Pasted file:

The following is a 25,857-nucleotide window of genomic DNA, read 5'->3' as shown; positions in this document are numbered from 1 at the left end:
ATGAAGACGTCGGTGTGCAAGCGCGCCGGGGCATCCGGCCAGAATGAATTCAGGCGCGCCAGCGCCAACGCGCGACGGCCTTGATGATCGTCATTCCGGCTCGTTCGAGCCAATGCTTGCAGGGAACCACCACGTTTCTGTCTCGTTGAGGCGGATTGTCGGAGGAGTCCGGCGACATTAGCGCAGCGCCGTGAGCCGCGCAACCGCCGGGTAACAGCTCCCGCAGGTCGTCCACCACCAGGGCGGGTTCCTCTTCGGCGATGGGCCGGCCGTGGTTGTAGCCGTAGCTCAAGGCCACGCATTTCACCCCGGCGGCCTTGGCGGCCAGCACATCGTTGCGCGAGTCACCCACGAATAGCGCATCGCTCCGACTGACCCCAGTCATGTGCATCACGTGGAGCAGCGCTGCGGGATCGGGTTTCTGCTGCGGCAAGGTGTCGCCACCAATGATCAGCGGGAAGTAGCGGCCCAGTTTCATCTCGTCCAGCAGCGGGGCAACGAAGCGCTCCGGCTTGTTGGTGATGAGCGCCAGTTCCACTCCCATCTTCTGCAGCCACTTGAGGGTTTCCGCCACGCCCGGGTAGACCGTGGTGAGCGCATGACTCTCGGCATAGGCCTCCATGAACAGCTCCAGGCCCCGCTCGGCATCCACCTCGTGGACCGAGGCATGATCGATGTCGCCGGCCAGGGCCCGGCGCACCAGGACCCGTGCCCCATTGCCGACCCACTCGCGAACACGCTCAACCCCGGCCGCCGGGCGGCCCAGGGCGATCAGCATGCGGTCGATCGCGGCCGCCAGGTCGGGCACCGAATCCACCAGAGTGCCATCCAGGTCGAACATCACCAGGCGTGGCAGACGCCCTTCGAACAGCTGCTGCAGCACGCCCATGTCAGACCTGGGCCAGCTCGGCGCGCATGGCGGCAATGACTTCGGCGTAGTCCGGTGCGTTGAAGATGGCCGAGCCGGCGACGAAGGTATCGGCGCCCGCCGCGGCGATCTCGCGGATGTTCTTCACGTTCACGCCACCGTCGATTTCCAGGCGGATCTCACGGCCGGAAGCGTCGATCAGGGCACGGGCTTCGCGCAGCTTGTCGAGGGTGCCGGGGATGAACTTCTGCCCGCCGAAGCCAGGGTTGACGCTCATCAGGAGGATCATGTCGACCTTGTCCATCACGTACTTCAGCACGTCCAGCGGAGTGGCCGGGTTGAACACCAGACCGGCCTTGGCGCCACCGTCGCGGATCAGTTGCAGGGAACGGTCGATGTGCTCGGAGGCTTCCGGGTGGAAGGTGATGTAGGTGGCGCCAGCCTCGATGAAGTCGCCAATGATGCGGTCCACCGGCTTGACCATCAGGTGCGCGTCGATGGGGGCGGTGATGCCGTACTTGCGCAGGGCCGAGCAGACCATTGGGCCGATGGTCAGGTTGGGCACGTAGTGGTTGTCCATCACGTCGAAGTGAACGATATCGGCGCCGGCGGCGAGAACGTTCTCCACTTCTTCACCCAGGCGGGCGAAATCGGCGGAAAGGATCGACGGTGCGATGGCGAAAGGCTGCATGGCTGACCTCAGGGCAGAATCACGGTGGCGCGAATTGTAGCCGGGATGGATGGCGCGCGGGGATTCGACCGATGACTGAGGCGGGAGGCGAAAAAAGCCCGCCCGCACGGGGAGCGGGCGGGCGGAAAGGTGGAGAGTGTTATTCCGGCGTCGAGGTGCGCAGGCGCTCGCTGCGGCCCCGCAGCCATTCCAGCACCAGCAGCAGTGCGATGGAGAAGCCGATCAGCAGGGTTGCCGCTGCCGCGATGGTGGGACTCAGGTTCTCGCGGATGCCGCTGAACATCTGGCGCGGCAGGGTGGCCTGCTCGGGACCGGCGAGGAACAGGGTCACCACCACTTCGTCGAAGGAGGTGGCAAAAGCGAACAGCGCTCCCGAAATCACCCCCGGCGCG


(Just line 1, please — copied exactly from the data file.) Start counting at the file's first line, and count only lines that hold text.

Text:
The following is a 25,857-nucleotide window of genomic DNA, read 5'->3' as shown; positions in this document are numbered from 1 at the left end: